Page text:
#34 The remark stands as the concluding proposition, paragraph 7, to Wittgenstein’s Tractatus Logico-Philosophicus. B.R. Tilghman has noted that this ecchoes an idea expressed by Søren Kierkegaard: “In a little piece entitled The Point of View for my Work as an Author, Kierkegaard said that the aesthetic must be put to work in leading a person to a religious [...] view of things and that this can only be done by what he referred to as ‘indirect communication.”, Wittgenstein, Ethics and Aesthetics, 63.

A related thought, or rather suspicion, is that the attempt to articulate (rather than simply point to) the unsayable, would seem to run the risk of distorting or reducing it, though this in turn presents a practical rather than logical problem, since saying something in such a context can be a form of pointing (and thus showing). Indeed, pointing by way of words is the whole basis for a study such as mine.

#35 As I engage in a more thorough discussion of the film I will offer a more detailed and careful reading which should also help straighten out any possible question marks left by this rough account.

#36 The whole paragraph, no. 6.43 of Wittgenstein’s Tractatus Logico-Philosophicus, reads “If the good or bad exercise of the will does alter the world, it can alter only the limits of the world, not the facts--not what can be expressed by means of language. In short the effect must be that it becomes an altogether different world. It must, so to speak, wax and wane as a whole. The world of the happy man is a different one from that of the unhappy man.”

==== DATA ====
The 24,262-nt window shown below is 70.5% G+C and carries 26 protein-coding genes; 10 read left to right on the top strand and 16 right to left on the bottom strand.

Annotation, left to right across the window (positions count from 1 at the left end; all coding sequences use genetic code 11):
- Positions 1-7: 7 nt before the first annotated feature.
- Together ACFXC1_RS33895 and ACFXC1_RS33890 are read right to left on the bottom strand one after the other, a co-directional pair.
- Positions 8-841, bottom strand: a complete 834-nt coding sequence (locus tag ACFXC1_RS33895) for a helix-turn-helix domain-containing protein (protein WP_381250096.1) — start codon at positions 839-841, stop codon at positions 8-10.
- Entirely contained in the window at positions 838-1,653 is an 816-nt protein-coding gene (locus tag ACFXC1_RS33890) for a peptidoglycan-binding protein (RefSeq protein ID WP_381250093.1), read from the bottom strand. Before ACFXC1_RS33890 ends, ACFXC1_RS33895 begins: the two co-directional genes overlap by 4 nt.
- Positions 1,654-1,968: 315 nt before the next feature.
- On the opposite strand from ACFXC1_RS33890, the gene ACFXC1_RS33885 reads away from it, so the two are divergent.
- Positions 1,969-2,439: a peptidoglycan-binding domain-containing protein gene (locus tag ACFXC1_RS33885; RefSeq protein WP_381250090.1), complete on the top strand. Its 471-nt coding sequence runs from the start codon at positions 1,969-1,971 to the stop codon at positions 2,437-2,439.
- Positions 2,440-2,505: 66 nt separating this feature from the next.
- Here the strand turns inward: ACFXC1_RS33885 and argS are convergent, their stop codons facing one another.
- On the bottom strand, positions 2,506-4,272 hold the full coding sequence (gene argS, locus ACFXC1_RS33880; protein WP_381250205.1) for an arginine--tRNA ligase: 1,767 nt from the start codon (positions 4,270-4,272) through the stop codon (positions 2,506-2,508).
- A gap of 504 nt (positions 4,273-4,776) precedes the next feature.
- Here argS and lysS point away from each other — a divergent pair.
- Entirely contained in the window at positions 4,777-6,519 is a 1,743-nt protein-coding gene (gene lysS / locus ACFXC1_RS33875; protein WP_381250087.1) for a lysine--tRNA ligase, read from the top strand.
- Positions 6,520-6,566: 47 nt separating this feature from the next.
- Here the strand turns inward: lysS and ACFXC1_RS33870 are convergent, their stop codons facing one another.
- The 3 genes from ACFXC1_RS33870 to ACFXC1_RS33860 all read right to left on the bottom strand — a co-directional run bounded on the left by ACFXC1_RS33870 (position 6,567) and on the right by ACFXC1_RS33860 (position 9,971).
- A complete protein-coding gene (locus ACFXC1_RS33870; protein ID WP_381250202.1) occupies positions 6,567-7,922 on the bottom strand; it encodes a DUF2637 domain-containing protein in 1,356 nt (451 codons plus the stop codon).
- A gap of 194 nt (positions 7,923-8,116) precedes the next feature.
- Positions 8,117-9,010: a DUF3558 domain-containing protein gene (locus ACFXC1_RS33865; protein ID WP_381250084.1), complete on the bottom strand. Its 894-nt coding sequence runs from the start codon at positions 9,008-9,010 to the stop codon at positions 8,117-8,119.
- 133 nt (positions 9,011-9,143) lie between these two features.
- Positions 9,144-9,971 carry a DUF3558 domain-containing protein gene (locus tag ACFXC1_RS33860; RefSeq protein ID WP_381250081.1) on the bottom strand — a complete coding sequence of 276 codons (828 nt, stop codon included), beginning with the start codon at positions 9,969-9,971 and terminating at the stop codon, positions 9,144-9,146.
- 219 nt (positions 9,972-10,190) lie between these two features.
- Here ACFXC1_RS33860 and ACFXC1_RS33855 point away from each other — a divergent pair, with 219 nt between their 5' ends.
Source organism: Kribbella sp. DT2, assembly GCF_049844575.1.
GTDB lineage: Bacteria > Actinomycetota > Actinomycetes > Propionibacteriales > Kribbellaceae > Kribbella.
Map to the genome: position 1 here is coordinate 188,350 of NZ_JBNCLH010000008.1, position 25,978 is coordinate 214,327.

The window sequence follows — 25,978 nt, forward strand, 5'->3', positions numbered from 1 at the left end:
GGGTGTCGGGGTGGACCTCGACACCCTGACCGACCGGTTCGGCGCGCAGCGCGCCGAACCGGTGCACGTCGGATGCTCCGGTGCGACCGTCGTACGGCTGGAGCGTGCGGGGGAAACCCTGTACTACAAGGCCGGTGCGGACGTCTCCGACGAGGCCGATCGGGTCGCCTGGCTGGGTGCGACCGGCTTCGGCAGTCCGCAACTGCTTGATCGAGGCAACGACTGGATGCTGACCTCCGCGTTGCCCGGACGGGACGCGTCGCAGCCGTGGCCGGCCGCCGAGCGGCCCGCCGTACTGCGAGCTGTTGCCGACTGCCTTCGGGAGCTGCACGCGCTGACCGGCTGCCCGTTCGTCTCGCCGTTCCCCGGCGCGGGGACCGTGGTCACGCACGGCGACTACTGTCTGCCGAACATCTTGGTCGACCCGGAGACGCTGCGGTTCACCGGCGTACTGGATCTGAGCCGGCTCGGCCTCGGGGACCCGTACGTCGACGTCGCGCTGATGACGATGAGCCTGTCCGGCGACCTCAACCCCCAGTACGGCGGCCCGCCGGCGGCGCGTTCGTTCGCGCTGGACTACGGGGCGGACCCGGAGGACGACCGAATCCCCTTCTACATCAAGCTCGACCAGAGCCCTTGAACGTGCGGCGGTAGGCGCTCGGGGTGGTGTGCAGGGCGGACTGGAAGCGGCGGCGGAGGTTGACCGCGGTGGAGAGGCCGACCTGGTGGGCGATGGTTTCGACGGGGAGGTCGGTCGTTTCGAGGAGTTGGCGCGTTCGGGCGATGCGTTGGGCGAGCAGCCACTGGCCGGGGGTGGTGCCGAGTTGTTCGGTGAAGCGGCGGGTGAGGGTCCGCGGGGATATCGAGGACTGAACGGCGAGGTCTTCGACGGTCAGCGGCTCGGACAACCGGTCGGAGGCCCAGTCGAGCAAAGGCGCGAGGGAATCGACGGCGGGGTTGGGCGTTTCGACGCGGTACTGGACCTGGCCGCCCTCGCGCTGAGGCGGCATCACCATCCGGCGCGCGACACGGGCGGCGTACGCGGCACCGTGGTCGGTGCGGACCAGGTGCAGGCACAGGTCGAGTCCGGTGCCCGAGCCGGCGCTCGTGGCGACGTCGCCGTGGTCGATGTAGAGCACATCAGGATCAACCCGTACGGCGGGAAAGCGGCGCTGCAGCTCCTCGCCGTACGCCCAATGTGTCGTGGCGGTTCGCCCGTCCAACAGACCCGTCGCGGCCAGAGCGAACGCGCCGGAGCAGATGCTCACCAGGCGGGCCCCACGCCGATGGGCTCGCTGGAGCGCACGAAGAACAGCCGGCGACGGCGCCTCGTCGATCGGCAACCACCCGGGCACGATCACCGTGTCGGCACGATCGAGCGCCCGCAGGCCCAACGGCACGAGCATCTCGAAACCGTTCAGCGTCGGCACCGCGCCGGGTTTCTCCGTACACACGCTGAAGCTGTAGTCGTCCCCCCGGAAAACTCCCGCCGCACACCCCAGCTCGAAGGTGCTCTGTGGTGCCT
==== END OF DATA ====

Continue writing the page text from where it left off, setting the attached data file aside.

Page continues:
#37 Indeed, as Karen Hanson has pointed out, there is an instructive relation between films and philosophical examples: “In the traditional activities of philosophy, examples are schematic - sometimes bare outlines. But even when they are more than outlines, even when they are lush and suggestive, they are and they are meant to be, meant to be seen as, tendentious. They are used - sometimes to make, sometimes to support, sometimes to destroy a point. In film, exemplification can be the point.”, Minerva in the Movies: Relations Between Philosophy and Film”, Persistence of Vision 5 (Spring, 1987), 10.

#38 For my understanding of the distinction between knowing and acknowledging and the epistemological bearings it has on my subject, which will receive more thorough discussion in the course of the study, I am indebted to Stanley Cavell’s “Knowing and Acknowledging”, ibid., 238-266, as well as Peter Winch’s “Eine Einstellung zur Seele”, in his Trying to Make Sense (Basil Blackwell: Oxford 1987), 140-153.

#39 By the way, this offbeat poetics is also reflected in the Tom Waits song. As the music of ‘neo-beat’ Waits generally (at least up to the mid-eighties) it is offbeat in the sense that it uses the language, soundscape, of the popular and banal to express likewise ‘perceptually subversive’ idiosynchrasies.